Medicare Advantage plans can offer coverage with premiums lower than traditional Medicare, which can be a big help to seniors on a tight monthly budget. Typically, the plans offers more generous coinsurance.

On the other hand, people in Medicare Advantage are restricted as to which providers they can see. Just like private insurance, the doctors in their networks can change.

People who are in traditional Medicare, on the other hand, can see any doctor or specialist who accepts Medicare.

People can choose their Medicare plan each year during open enrollment, which is in the fall. That’s when the different Medicare Advantage plans announce their offerings, and it’s the time of year when seniors can change plans if they don’t like what they currently have.

Making cuts

Now that we know what Medicare Advantage is, why would it be cut?

The idea behind Advantage plans is that private insurers could administer Medicare coverage for less than the federal government could, and at some points that has been true. Currently it is not. When the Affordable Care Act was being debated in 2009, Advantage plans were being reimbursed at a rate 14 percent higher than traditional Medicare, on average.

Obamacare aims to pare down those overpayments and bring reimbursements in line with traditional Medicare, to the tune of $156 billion over 10 years.

That’s been anathema to the private insurers, who have claimed the changes will result in higher rates, reduced services and fewer in-network doctors -- all of which would lead to reduced enrollment. Several lawmakers have joined in this debate, siding with the insurance lobby. Medicare advocates, on the other hand, say the insurance companies are using scare tactics to keep reimbursements high and maximize profits.

So far, Obamacare hasn’t harmed Medicare Advantage. Coverage has stayed largely the same, premiums have been flat and enrollment has gone up since the legislation became law.

Still, Democrats were relieved when the Centers for Medicare and Medicaid Services announced this week that it would be giving Medicare Advantage a 0.4 percent increase for 2015 instead of 2 percent cut. Democrats hope it will take that away from the GOP as an issue in fall campaigns.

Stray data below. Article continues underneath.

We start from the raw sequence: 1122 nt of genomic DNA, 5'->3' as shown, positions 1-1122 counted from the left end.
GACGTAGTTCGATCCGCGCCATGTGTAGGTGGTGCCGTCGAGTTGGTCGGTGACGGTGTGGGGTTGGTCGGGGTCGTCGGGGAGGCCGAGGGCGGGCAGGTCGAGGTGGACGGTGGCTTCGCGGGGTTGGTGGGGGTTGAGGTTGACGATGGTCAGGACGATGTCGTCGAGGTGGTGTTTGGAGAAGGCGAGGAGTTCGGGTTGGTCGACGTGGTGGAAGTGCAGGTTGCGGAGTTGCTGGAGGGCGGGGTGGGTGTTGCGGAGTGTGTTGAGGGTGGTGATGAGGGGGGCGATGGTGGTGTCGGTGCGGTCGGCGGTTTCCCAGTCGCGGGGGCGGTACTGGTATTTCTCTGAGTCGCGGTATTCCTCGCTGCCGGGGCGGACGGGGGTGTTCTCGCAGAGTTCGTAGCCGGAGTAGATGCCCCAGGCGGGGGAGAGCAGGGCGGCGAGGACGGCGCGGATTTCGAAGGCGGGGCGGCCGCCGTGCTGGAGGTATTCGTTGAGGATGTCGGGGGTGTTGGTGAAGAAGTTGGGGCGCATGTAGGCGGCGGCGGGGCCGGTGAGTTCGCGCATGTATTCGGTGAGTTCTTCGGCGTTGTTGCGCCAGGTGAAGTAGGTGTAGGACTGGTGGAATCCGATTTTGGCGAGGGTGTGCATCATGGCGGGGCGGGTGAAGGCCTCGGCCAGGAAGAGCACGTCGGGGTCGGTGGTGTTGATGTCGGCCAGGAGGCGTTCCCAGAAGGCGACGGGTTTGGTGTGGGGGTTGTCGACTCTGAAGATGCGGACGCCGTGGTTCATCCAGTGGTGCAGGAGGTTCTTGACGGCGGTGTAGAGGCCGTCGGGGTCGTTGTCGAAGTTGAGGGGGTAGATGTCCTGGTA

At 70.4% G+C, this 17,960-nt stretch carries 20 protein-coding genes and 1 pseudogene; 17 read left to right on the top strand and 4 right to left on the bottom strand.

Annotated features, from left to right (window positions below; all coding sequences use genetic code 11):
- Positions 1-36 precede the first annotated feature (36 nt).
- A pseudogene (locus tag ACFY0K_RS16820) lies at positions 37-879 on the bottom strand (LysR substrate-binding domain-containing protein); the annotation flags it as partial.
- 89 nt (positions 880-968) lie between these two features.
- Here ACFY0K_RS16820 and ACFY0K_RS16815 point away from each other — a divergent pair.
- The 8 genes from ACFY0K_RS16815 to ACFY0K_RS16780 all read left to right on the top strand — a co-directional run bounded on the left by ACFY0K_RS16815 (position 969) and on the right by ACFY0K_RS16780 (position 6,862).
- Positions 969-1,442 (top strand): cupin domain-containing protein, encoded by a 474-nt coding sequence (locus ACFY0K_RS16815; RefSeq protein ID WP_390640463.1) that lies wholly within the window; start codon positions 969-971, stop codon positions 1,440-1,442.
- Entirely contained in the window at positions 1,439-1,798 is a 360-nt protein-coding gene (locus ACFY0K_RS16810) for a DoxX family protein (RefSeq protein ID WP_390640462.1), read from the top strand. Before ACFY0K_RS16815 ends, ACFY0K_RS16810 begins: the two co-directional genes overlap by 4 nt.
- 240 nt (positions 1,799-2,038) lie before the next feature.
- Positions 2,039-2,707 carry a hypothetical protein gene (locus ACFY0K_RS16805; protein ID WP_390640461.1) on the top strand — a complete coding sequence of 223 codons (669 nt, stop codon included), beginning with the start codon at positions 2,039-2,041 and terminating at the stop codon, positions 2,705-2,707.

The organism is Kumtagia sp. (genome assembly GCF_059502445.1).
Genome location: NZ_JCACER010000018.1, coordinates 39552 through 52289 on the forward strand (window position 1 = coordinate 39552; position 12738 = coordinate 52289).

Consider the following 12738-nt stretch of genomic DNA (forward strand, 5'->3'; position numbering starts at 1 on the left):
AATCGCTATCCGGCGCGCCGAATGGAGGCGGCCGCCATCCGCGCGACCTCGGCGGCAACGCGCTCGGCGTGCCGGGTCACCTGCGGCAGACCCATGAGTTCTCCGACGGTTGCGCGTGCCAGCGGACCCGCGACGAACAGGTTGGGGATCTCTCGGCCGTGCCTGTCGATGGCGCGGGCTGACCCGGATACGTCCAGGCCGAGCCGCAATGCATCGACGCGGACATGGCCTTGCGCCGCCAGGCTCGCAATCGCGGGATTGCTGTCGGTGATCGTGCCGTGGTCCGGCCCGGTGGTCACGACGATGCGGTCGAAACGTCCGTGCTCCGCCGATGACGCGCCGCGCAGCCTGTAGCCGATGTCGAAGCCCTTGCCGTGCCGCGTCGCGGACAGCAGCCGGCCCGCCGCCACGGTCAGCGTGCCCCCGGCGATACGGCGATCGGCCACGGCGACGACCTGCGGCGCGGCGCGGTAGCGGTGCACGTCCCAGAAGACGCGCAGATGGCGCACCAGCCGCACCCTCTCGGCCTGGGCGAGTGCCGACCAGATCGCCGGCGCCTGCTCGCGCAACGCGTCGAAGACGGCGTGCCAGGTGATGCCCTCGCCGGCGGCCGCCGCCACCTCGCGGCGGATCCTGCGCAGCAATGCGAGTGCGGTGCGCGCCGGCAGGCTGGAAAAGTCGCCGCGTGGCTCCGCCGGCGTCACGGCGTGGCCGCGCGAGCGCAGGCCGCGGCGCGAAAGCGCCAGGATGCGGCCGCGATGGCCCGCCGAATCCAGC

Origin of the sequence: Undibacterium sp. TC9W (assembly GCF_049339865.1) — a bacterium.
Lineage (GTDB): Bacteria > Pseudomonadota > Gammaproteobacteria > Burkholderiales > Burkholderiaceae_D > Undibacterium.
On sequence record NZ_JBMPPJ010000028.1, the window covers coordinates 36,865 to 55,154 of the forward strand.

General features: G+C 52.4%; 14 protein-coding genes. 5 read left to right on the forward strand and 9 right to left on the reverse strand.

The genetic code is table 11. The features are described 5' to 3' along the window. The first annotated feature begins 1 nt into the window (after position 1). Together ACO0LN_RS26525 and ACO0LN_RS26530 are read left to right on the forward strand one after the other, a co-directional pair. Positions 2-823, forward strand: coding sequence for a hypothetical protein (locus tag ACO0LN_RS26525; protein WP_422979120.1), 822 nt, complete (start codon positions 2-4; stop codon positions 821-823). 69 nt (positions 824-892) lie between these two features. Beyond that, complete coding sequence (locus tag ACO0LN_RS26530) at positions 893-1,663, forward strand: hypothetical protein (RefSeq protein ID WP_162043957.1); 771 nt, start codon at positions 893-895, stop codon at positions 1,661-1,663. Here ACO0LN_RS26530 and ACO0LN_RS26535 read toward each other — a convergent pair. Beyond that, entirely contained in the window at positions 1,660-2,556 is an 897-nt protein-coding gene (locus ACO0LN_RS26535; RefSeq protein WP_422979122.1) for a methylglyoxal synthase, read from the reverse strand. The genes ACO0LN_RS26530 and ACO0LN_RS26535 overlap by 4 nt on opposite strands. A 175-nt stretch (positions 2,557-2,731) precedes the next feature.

That brings us back to Scott, who has not been making the distinction in his campaign advertising. In one Web ad, he said doctor access would decrease and services would be cut, but didn’t mention cuts were for Medicare Advantage, and doesn’t note the true effects won’t be known for months. Meanwhile, these cuts don’t target people in traditional Medicare. We rated it Mostly False.

In a Spanish-language editorial in El Nuevo Herald he cited potential Medicare Advantage premium increases of $50 to $90 as fact, when they were only year-old estimates by the insurance lobby. Even the group that commissioned the report from which the projection was culled says it wasn’t the proper number for Scott to use. Again, any such premium change wouldn’t apply to traditional Medicare. We also rated that one Mostly False.

Like Scott’s references to Medicare, many of the advertisements about this subject have not been clear that the reductions in payments will be going to Medicare Advantage. And even if that distinction were made clear, so far the changes haven’t affected the program in the drastic way opponents have predicted.

Editor's note: This report was changed after publication to clarify language about how premiums for Medicare Advantage work.

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Medicare vs. Medicare Advantage: Making sense of the political ads